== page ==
They don’t like John Cleese in Palmerston North. And he doesn’t like them, either.
In 2005, Cleese visited the town while touring with his one-man show. And this is what he had to say:
"If you wish to kill yourself but lack the courage to, I think a visit to Palmerston North will do the trick. We had a thoroughly, bloody miserable time there and we were so happy to get out.”
This is the kind of celebrity commentary that tourism boards don’t print on brochures. Heather Tanguay, the town mayor, wondered out loud if Cleese needed more medication. And Paul O’ Brien, from the local chamber of commerce, tried to spin it into a slogan. “Palmerston North,” he proposed. “So Boring, You’ll Relax In a Minute!” Finally, the city came to a consensus. They just stuck a sign in front of the pile of rotting garbage at the city dump. “MT. CLEESE,” the sign reads. “ALT 45.2 M.”
Obviously, we were intrigued. What would the suicide capital of New Zealand look like? Would it be full of staggering zombies, inhaling solvents and looking hopelessly into a dead-end future? No, it couldn’t be. Because that’s Invercargill. Still, our curiosity was piqued.
By the time we got to Palmerston North, I was about ready to slit my wrists, but I think that had more to do with being tired and pregnant than any fault of the town’s. “Palmy,” as it’s locally known, seemed like a very nice place. There was sunshine, and colorful flowers in pleasant little planter boxes, and the locals displayed a healthy curiosity about life.
"How old is your two year-old?" asked the receptionist at the holiday park, and when Peter paused in confusion, she went on to offer him a map. "Sure," he replied. "I'd love a map."
"Would you like a shady one?" she asked, and then Peter backed slowly out of the office, before she could offer him a parakeet or start making airplane noises. Maybe she’s drunk, he thought, and a pitcher of martinis in the afternoon is her only way to cope.
But I needed hard data, so I rang up the guys who handle dead bodies. And that’s how I came to speak to Dr. Temple-Camp, a pathologist at the city hospital. Formerly of Zimbabwe and South Africa, Dr. Temple-Camp is delighted that Palmerston North is a boring place. He spent the first part of his life dodging carjackers, praying for the chance to be bored someday.
“I wanted to ask you about this comment John Cleese made,” I began, once I got him on the phone. “Is it true? Do you get a lot of suicides, here in Palmerston North? Are people really dying of boredom?”
The doctor reflected for a moment. “I wouldn’t say there’s anything unusual about the deaths or suicides in Palmerston North. If there’s anything unusual, it’s John Cleese. Have you seen any of his programmes? He’s rather an odd fellow.”
“So you can't tell if your bodies are overly bored?”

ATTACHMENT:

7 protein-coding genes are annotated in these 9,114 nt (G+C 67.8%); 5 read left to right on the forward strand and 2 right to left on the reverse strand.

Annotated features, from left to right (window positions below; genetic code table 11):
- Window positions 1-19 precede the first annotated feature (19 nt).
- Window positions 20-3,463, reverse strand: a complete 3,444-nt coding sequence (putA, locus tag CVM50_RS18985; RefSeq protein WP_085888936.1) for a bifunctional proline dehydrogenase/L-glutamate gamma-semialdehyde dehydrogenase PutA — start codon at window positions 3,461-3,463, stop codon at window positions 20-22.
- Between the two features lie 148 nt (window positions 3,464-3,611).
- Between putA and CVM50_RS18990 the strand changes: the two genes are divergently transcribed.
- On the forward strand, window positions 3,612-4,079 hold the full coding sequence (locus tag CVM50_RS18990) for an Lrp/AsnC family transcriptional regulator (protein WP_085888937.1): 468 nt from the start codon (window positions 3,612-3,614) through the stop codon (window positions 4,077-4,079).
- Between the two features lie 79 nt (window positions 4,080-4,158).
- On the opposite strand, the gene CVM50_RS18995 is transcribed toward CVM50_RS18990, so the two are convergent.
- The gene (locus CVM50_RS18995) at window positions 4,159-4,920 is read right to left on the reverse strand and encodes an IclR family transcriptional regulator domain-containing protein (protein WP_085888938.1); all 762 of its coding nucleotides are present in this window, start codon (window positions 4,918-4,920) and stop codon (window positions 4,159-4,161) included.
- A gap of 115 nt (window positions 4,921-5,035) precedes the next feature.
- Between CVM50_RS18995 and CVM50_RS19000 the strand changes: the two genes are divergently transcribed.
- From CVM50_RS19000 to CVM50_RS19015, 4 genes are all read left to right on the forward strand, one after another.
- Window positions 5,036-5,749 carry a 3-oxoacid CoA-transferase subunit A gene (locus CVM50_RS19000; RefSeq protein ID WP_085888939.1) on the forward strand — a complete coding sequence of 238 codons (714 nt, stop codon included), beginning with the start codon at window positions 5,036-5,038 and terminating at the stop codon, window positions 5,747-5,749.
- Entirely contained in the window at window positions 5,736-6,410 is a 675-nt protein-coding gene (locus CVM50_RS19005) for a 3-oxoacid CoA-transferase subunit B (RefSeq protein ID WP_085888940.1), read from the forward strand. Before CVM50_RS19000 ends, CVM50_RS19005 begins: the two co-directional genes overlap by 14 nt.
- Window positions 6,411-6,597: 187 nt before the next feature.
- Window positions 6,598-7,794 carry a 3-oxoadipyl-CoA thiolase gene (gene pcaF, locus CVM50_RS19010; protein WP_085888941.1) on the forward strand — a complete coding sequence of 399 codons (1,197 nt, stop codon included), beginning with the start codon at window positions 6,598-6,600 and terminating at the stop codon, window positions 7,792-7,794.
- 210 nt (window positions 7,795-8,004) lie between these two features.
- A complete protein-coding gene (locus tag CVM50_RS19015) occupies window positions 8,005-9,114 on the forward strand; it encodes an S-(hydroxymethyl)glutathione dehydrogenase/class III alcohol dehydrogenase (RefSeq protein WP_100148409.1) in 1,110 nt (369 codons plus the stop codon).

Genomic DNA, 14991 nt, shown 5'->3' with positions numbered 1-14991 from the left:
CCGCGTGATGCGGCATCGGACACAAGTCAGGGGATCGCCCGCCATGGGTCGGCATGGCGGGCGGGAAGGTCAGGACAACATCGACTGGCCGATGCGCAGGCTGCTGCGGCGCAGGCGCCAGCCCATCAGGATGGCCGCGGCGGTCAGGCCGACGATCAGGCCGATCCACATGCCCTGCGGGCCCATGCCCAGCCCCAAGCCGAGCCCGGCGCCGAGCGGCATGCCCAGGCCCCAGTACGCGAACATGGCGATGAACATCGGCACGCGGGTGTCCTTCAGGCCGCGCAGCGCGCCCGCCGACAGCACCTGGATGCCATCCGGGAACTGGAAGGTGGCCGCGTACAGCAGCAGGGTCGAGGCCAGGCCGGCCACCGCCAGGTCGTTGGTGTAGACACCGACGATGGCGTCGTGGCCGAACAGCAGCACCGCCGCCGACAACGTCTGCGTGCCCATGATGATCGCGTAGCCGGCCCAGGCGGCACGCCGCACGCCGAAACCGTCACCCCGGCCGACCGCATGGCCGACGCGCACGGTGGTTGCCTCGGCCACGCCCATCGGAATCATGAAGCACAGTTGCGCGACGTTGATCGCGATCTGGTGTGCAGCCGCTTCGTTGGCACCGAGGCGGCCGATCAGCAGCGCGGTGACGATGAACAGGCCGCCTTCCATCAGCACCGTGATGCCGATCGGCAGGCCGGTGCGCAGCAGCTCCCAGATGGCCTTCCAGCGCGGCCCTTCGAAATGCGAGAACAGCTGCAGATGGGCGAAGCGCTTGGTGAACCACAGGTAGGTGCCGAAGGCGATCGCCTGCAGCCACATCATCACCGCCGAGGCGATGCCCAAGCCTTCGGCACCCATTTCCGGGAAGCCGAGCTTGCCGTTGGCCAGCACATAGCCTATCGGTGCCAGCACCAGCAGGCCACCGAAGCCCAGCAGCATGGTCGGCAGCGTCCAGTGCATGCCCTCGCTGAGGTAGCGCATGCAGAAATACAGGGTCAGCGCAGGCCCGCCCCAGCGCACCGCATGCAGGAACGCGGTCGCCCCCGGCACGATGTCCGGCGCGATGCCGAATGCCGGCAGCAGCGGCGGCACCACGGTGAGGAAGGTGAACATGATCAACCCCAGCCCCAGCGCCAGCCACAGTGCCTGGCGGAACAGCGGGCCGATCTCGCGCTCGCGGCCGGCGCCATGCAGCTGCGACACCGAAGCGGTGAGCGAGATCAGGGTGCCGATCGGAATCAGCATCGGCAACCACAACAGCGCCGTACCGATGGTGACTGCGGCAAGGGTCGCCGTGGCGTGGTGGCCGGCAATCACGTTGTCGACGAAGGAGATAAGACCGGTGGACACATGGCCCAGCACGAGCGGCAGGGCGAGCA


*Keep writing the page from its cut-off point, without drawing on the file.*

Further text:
“No, but I can tell you they're overly nourished. They like their food here.”
“Any regional specialties in particular?” I asked, hoping for a restaurant recommendation. Death by Lamb Shank, for example, would be an excellent way to go.
“No, just good food. And lots of it.”
This was going nowhere. A sunny town, full of happy people, with flowers blooming on every corner, and now this: they die from deliciousness. Frustrated and annoyed, I changed the subject.
“Out of curiosity,” I asked, “what did people die of in Zimbabwe and South Africa?”
“Oh, that would have been a lot of gunshot wounds,” he said. “ We don't get many gunshot wounds here in Palmerston North.”
“You'd be pretty safe walking the streets here. You wouldn't really need a metal jacket.”
I thought about the flower-lined sidewalks, the pretty town square. Earlier that day, we’d seen a toddler, dressed in pink, splashing through a fountain. No carjackings in Palmerston North. Just good food, sunshine, and blossoms. I scowled into the telephone.
“I see. And just one more question. When people do commit suicide in Palmerston North, how do they do it?” Maybe now I’ll hear the real dirt. They overdose on chocolate, or impale themselves on butter knives.
“I’d say it’s fairly standard here. Pills, hanging, the occasional gunshot. Carbon monoxide.”
He paused, and then went on.
“The only strange thing about New Zealand suicides, I'd have to say, is up in Auckland. I attended a conference there, and apparently a lot of people are setting themselves on fire up there.”
“I’m sorry, what? People in Auckland are setting themselves on fire? Alive?”
“Yes. I don't know why they would do such a thing. Seems to me a terribly unpleasant way to do it. Perhaps John Cleese should have a look up there.”
Perhaps we should have another look up there. Auckland sounds like a fascinating place.